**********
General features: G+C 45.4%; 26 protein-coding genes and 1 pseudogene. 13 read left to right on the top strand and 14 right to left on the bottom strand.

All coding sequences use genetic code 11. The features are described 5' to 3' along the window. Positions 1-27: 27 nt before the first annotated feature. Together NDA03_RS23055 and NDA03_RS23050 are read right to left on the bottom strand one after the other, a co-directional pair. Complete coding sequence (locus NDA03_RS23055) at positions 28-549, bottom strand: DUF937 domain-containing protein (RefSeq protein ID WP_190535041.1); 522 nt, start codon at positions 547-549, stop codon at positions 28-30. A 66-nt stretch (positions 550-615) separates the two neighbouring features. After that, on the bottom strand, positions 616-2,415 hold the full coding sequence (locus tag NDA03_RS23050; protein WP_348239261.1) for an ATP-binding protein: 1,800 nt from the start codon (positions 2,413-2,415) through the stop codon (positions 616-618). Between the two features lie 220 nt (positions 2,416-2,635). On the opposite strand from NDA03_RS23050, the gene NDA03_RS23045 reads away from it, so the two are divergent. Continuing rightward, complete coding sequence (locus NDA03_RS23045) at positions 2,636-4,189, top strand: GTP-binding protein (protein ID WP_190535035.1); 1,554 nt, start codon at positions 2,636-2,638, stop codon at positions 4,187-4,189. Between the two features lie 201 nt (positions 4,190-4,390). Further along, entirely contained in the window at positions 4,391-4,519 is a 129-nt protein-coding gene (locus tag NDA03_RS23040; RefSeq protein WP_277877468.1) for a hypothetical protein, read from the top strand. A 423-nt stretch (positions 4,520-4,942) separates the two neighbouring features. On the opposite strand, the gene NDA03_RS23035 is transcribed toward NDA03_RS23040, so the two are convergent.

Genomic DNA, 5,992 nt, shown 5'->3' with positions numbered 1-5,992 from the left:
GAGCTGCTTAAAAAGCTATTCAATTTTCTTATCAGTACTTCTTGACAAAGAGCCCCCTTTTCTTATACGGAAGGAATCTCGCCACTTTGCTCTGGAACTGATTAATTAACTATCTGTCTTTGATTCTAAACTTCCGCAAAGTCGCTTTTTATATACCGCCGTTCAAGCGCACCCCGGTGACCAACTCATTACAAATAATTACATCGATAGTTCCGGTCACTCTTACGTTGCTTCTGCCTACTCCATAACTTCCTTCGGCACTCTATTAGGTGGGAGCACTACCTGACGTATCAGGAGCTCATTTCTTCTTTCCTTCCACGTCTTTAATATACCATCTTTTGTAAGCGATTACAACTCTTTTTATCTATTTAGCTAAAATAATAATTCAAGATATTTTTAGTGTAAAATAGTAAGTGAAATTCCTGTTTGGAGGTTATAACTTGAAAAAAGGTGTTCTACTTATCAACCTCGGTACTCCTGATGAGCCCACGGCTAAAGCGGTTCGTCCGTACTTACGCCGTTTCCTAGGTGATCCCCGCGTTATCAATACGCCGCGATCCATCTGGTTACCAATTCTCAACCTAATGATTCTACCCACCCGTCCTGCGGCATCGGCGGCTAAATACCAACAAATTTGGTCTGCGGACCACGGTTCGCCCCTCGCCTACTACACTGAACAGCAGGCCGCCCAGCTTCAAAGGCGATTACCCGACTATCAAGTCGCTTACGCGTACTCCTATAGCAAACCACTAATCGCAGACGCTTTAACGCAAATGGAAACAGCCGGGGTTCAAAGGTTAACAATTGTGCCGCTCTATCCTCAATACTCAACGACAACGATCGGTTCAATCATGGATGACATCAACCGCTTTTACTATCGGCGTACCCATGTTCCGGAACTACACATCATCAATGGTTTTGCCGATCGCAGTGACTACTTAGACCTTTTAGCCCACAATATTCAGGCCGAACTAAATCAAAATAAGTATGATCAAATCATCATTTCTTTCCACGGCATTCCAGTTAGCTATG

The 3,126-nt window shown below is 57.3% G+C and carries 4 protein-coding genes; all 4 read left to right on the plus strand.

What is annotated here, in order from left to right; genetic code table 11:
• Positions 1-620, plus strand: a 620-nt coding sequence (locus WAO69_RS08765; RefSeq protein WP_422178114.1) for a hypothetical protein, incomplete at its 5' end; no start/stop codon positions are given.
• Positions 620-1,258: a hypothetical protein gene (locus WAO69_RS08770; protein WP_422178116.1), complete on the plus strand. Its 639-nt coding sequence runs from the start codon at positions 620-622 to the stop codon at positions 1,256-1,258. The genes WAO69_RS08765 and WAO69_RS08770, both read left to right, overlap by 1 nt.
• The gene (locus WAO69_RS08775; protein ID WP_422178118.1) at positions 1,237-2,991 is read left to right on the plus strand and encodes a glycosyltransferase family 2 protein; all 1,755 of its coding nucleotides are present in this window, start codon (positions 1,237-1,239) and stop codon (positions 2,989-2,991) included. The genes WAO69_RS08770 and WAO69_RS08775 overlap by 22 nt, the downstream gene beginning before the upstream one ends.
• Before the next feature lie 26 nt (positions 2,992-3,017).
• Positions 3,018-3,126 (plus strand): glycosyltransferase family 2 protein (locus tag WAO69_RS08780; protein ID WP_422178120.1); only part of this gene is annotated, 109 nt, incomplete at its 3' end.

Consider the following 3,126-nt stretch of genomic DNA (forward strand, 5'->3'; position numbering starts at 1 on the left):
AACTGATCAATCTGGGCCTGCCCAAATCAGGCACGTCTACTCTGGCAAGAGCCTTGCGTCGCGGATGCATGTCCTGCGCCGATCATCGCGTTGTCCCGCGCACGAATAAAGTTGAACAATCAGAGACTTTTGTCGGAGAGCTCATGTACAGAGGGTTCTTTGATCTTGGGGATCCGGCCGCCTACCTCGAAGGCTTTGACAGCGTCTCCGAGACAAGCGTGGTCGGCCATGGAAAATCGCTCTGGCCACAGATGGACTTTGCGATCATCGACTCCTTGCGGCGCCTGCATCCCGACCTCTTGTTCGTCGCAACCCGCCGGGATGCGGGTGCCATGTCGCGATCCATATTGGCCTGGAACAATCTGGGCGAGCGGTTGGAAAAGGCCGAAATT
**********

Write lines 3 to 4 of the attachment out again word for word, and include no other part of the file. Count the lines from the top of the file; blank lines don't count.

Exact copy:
Genomic DNA, 5,992 nt, shown 5'->3' with positions numbered 1-5,992 from the left:
GAGCTGCTTAAAAAGCTATTCAATTTTCTTATCAGTACTTCTTGACAAAGAGCCCCCTTTTCTTATACGGAAGGAATCTCGCCACTTTGCTCTGGAACTGATTAATTAACTATCTGTCTTTGATTCTAAACTTCCGCAAAGTCGCTTTTTATATACCGCCGTTCAAGCGCACCCCGGTGACCAACTCATTACAAATAATTACATCGATAGTTCCGGTCACTCTTACGTTGCTTCTGCCTACTCCATAACTTCCTTCGGCACTCTATTAGGTGGGAGCACTACCTGACGTATCAGGAGCTCATTTCTTCTTTCCTTCCACGTCTTTAATATACCATCTTTTGTAAGCGATTACAACTCTTTTTATCTATTTAGCTAAAATAATAATTCAAGATATTTTTAGTGTAAAATAGTAAGTGAAATTCCTGTTTGGAGGTTATAACTTGAAAAAAGGTGTTCTACTTATCAACCTCGGTACTCCTGATGAGCCCACGGCTAAAGCGGTTCGTCCGTACTTACGCCGTTTCCTAGGTGATCCCCGCGTTATCAATACGCCGCGATCCATCTGGTTACCAATTCTCAACCTAATGATTCTACCCACCCGTCCTGCGGCATCGGCGGCTAAATACCAACAAATTTGGTCTGCGGACCACGGTTCGCCCCTCGCCTACTACACTGAACAGCAGGCCGCCCAGCTTCAAAGGCGATTACCCGACTATCAAGTCGCTTACGCGTACTCCTATAGCAAACCACTAATCGCAGACGCTTTAACGCAAATGGAAACAGCCGGGGTTCAAAGGTTAACAATTGTGCCGCTCTATCCTCAATACTCAACGACAACGATCGGTTCAATCATGGATGACATCAACCGCTTTTACTATCGGCGTACCCATGTTCCGGAACTACACATCATCAATGGTTTTGCCGATCGCAGTGACTACTTAGACCTTTTAGCCCACAATATTCAGGCCGAACTAAATCAAAATAAGTATGATCAAATCATCATTTCTTTCCACGGCATTCCAGTTAGCTATG